“When I set the leeches on, you feel a slight bite like a nettle sting and then they start sucking. It’s interesting to watch because you can see the leech getting bigger and bigger as it sucks the blood. I can’t pull the leech off until it is sated because when it finishes sucking, it delivers an anti-inflammatory substance into the patient’s skin.

“It wants to keep the patient healthy for its next meal, little does he know that is going to be its last meal.”

Since 2005, under European regulations, medicinal leeches must be killed after one use.

Prior to this, they were sent back to the breeders where they lived out the rest of their days in a “pension pond”.

Stahlberg imports his leeches from a special breeding farm in Germany and he must use them within seven to 10 days. He charges €40 per session plus €7.50 per leech and the number of leeches required varies per treatment. The length of the treatment depends on the patient, Stahlberg explains, but it usually lasts for 60-90 minutes.

Daniel Moszczynski provides leech therapy at the Wellness Centre in Westport, Co Mayo. Moszczynski says that unlike many drug therapies, leech therapy is very safe and while treating the body for a particular illness or complaint, the therapy purifies the blood, healing the whole body.

The Polish therapist says that while leech therapy has become more popular in his home country, Irish people are not so keen on the bloodsucking treatment. He has only five or six appointments each week, but says he is in the business to help people and not to make money.

“I am trying to let people know more about leech therapy, most people have never heard of it.

“There are some problems I can cure 100 per cent with this therapy while there are others that it does not work so well on. I find it works best for migraine, problems with veins, eczema and depression.”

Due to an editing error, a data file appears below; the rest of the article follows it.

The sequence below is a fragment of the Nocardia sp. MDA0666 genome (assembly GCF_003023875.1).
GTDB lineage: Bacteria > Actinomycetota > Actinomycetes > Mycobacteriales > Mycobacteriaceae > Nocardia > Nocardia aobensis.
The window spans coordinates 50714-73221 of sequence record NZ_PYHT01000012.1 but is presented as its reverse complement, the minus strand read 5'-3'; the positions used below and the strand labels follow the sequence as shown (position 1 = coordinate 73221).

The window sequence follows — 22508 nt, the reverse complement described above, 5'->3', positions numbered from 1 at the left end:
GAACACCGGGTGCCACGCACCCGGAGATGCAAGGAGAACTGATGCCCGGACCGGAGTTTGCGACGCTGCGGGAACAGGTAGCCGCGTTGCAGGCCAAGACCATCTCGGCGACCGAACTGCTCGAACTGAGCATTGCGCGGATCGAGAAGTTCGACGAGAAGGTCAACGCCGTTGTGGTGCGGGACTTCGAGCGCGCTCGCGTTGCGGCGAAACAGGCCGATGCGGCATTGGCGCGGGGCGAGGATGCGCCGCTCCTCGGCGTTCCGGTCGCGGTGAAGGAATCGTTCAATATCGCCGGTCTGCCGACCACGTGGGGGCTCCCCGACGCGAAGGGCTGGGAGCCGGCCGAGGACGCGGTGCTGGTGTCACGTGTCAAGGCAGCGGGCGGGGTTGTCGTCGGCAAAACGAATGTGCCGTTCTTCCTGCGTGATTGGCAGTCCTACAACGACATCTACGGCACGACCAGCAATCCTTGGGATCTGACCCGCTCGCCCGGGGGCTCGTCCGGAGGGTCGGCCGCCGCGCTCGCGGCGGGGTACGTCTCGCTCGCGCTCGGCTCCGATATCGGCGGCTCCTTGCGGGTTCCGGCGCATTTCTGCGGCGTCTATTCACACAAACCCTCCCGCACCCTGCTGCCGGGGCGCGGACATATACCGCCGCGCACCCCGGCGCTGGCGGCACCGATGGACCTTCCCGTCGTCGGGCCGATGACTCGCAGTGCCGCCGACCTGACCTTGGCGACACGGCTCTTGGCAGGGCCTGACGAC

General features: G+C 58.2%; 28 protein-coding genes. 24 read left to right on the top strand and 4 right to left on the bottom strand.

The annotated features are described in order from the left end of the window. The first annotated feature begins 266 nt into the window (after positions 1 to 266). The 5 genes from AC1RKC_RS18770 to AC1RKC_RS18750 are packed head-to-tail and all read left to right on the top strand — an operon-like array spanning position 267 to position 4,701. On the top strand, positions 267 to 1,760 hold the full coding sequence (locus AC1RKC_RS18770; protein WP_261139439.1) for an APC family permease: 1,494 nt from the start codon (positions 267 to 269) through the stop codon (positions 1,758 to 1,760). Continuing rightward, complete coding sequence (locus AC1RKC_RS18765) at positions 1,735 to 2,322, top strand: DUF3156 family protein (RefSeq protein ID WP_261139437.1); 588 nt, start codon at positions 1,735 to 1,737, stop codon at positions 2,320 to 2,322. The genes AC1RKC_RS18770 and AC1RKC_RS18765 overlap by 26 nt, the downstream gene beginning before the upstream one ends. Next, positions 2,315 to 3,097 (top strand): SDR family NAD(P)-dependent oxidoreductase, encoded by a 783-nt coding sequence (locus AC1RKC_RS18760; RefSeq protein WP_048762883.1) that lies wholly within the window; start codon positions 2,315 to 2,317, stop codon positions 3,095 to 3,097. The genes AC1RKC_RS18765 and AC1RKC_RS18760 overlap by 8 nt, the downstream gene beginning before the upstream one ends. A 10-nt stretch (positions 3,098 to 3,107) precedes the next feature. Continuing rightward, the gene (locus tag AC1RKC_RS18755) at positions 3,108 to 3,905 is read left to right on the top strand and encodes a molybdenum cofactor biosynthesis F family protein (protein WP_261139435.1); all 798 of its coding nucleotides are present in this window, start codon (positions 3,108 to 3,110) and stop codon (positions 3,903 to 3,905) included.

“I can’t pull the leech off until it is sated because when it finishes sucking, it delivers an anti-inflammatory substance into the patient’s skin. It wants to keep the patient healthy for its next meal, little does he know that is going to be its last


Hirudo medicinalis or the medicinal leech has three jaws with approximately 100 sharp teeth on each outer rim. The leech feeds by first attaching its sucker onto the skin. The mouth, located in the middle of the sucker, opens to expose the teeth, which cut into the patient’s skin. The saliva of the leech contains substances that anaesthetise the wound area (rendering the bite virtually painless) and dilate blood vessels to increase blood flow to the site of the bite.

Leech saliva also contains an enzyme that promotes a quick dissipation of substances in the leech saliva away from the bite site. One of these substances is hirudin, a naturally occurring polypeptide that inhibits the actions of thrombin, one of the enzymes that facilitates blood clotting. This powerful anticoagulant is primarily responsible for the extensive bleeding that results from a leech bite, though other factors are also involved.

Large adult leeches can consume up to 10 times their body weight in a single meal, with 5-15ml being the average volume taken. These leeches can live for up to a year between feeding.